After the convention, Stone and the LAW's James Dunn stayed in Washington to lobby for the measure, with their expenses borne by the LAW. In the Senate, the Interstate Commerce Committee amended the bill because of constitutional concerns to reduce committee membership by eliminating Executive Branch members. The bill approved by the committee also reduced the committee's duties to making a general inquiry into highway conditions and the means for their improvement, investigating the possibility of a road exhibit at the Columbian Exposition, and reporting to Congress regarding such an exhibit. On July 27, 1892, the Senate approved Stone's amended bill.(119)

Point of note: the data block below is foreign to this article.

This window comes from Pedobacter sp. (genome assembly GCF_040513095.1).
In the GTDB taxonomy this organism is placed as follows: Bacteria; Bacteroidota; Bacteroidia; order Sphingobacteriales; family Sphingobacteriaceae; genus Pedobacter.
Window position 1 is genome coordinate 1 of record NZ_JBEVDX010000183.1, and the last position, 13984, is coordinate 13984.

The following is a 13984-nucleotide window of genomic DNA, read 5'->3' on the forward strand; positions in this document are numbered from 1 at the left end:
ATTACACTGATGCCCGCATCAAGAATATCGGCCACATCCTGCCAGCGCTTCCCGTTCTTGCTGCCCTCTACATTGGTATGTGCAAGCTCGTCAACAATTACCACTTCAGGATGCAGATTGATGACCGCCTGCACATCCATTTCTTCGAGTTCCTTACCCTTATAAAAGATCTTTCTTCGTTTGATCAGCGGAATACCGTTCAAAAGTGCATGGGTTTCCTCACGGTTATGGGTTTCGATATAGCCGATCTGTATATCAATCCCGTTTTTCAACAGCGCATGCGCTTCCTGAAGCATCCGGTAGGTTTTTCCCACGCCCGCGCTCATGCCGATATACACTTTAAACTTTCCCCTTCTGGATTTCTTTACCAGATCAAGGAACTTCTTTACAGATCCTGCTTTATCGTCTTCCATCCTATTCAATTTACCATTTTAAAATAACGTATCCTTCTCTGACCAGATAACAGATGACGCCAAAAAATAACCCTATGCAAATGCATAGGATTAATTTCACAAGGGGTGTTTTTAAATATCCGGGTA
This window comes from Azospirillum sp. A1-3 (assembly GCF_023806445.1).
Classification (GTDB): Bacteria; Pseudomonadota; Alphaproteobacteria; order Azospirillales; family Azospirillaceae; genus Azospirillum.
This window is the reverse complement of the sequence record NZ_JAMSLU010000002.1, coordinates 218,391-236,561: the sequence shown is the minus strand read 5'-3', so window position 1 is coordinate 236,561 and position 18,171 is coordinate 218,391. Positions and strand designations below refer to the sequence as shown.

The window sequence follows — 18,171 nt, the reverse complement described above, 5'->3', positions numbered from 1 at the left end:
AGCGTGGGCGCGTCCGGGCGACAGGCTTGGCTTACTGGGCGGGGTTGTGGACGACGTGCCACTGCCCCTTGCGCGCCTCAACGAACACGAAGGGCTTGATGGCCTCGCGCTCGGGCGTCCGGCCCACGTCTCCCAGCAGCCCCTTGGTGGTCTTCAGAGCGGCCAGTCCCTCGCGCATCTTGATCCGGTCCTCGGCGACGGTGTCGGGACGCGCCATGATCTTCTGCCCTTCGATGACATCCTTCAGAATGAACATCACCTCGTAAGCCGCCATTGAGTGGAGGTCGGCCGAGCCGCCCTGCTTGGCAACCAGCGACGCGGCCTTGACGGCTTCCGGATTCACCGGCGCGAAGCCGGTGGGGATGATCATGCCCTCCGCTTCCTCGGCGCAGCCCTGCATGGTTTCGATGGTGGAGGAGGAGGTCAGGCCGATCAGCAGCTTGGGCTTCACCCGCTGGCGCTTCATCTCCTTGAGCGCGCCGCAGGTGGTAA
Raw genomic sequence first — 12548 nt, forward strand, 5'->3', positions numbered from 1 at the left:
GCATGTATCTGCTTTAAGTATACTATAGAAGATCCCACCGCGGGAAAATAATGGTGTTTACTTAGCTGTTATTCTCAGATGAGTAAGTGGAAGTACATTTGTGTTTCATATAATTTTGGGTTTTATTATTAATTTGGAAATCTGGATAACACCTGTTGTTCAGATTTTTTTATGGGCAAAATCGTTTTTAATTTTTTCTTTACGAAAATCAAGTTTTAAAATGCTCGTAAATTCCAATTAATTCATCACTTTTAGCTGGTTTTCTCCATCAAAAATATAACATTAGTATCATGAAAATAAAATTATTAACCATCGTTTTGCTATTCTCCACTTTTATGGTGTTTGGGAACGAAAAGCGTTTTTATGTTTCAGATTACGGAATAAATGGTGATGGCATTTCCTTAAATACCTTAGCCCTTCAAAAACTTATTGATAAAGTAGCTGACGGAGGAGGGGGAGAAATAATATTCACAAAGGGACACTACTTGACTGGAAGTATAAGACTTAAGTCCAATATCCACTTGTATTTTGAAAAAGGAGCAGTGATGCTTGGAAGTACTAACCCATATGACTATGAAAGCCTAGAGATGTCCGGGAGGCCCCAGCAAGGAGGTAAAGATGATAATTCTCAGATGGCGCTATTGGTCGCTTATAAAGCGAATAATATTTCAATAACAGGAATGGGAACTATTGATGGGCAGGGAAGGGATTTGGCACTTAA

Despite this success, Stone knew that passage in the House was not assured. Some members of the House opposed the bill because they thought it would invade States' rights or would set a dangerous precedent that could lead to a large-scale and expensive road building program. Finding that the bill would not get out of committee, supporters introduced it in the Select Committee on the Columbian Exposition. This was a positive step because Chairman Allan C. Durborow of Illinois was an enthusiastic supporter, as were other committee members.